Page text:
A U.S. airstrike in Somalia this morning killed five Al-Shabaab fighters after a team of Ugandan soldiers partnered with a small number of U.S. troops came under fire from more than a dozen Al-Shabaab militants, the Pentagon announced Thursday.

The strike unfolded in a rural area west of the capital city of Mogadishu, U.S. officials said.

U.S. forces were "very close" to the firefight between Ugandan soldiers and Al-Shabaab fighters, Pentagon spokesman Capt. Jeff Davis said. He declined to be more specific.

Davis said there were 50 U.S. troops on the ground in Somalia helping combat Al-Shabaab, an Al Qaeda-linked militant group that has waged a decade-long civil war in the country.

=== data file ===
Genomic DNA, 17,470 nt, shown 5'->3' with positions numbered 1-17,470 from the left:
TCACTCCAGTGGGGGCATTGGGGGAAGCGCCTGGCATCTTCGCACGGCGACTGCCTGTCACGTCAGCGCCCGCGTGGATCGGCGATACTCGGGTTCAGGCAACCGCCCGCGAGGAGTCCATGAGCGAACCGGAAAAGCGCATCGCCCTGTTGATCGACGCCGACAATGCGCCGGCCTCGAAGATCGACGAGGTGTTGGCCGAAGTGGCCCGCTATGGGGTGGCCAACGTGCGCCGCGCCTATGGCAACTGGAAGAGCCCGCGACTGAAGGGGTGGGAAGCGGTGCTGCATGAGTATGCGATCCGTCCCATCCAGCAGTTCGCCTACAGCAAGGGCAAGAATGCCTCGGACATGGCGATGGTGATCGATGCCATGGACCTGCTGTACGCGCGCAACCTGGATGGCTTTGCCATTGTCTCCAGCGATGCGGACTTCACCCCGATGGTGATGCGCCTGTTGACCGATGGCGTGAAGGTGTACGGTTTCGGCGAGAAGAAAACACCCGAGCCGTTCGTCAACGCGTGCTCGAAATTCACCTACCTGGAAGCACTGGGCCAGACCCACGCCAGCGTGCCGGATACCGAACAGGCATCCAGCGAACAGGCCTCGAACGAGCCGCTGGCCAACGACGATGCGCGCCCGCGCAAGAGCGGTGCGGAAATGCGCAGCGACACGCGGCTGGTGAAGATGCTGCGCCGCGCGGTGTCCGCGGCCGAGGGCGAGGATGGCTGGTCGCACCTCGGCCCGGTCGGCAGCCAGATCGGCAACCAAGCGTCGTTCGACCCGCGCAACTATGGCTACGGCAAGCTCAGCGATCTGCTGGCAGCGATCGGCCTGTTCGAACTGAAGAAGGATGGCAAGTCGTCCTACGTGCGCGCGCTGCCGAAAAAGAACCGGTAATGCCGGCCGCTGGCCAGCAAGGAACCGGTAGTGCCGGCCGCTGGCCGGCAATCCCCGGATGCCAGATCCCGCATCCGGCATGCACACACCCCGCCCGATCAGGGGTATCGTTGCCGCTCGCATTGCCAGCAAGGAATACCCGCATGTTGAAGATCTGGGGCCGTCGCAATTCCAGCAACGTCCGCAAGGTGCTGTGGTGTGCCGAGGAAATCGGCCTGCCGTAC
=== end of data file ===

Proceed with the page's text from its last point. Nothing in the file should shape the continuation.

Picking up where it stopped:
The terror group claimed responsibility for killing 148 people, mostly Christian students, at Kenya's Garissa University College in April 2015, as well as a slaughter at the Westgate Mall in Nairobi that left 67 people dead in 2013.

No Americans were wounded in the brief firefight, according to Davis. He would not say whether manned warplanes or drones carried out the strike. Typically, airstrikes in Somalia are carried out by drones, according to Davis.

Davis said the U.S. troops were supporting Ugandan troops in a raid to eliminate an illegal Al-Shabaab checkpoint on a road in the rural area west of Mogadishu.

Lucas Tomlinson is the Pentagon and State Department producer for Fox News Channel. You can follow him on Twitter: @LucasFoxNews